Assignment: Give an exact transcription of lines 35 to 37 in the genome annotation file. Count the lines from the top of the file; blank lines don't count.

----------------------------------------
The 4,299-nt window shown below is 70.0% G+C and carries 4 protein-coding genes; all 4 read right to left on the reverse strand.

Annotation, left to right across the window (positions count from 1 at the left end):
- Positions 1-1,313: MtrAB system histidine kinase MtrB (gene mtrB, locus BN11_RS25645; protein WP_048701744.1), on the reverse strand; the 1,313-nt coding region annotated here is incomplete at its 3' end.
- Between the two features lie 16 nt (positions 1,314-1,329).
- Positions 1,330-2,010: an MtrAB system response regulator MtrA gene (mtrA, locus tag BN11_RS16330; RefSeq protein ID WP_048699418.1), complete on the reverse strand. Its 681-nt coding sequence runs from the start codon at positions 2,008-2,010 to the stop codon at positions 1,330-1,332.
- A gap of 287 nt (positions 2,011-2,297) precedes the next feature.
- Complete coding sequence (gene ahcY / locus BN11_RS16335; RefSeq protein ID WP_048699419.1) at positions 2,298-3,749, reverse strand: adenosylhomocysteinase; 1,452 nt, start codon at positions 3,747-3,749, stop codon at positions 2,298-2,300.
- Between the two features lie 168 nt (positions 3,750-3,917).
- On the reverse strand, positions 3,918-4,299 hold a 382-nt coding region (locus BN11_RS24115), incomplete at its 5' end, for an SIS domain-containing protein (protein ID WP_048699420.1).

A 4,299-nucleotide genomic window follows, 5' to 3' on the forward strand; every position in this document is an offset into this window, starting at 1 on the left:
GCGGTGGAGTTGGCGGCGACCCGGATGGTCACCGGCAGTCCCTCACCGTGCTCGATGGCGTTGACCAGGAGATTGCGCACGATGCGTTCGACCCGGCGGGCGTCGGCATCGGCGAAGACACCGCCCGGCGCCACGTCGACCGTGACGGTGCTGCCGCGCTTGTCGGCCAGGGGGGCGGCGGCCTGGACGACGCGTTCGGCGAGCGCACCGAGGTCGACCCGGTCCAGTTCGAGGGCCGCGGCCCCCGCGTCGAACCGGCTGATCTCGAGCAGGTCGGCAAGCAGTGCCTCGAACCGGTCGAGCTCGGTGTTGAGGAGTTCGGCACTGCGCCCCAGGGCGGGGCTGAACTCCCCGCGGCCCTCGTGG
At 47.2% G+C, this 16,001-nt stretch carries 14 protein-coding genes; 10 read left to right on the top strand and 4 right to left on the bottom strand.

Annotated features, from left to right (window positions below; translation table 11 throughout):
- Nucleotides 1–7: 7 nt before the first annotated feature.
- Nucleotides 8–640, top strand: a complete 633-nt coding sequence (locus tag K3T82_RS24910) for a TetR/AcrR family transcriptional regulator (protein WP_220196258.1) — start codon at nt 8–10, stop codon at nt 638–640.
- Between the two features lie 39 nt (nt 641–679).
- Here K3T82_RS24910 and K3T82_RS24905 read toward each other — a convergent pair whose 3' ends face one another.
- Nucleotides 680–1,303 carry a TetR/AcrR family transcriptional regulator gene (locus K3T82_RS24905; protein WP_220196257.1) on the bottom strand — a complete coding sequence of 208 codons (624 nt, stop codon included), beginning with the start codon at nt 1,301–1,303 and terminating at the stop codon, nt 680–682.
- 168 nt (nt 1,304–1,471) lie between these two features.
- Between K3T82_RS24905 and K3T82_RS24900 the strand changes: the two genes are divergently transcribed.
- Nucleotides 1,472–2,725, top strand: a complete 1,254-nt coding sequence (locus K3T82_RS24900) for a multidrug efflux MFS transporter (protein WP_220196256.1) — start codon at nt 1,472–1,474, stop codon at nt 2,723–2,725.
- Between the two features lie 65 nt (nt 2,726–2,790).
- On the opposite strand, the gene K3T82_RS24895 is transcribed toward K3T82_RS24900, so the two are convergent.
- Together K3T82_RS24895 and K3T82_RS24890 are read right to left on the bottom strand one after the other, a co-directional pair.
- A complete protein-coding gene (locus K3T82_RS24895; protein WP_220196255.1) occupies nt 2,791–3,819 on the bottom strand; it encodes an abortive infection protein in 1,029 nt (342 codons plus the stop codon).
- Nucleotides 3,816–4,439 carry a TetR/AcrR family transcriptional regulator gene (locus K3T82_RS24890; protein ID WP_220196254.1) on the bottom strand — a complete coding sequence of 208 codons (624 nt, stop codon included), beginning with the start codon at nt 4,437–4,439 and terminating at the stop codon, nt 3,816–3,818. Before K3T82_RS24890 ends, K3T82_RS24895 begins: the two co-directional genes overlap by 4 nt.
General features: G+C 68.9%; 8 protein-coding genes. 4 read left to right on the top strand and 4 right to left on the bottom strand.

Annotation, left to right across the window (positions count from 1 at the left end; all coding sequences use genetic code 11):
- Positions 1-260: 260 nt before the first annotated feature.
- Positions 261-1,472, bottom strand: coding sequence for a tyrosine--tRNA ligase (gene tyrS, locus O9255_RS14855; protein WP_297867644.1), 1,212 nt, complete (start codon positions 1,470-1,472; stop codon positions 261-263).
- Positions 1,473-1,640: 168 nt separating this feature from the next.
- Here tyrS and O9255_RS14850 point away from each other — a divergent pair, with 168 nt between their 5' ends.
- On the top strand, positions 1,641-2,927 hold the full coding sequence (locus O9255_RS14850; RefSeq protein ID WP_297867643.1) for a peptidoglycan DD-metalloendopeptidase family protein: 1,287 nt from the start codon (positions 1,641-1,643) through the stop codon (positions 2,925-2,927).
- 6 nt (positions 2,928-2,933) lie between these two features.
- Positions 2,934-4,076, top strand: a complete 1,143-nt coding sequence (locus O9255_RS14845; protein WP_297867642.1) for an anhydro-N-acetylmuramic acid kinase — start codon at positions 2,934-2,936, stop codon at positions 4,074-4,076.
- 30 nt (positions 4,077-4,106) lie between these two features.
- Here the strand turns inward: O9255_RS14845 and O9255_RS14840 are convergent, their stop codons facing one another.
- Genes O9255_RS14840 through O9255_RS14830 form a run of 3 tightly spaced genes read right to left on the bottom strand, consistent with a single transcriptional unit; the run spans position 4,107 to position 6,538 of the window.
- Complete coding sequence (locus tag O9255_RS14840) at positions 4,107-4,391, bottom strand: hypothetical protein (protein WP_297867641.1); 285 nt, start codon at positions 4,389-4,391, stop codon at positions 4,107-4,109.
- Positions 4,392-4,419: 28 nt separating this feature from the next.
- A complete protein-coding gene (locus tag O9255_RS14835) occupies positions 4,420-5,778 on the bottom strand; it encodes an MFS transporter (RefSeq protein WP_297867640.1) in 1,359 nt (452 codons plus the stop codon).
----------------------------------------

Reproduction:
- Positions 2,934-4,076, top strand: a complete 1,143-nt coding sequence (locus O9255_RS14845; protein WP_297867642.1) for an anhydro-N-acetylmuramic acid kinase — start codon at positions 2,934-2,936, stop codon at positions 4,074-4,076.
- 30 nt (positions 4,077-4,106) lie between these two features.
- Here the strand turns inward: O9255_RS14845 and O9255_RS14840 are convergent, their stop codons facing one another.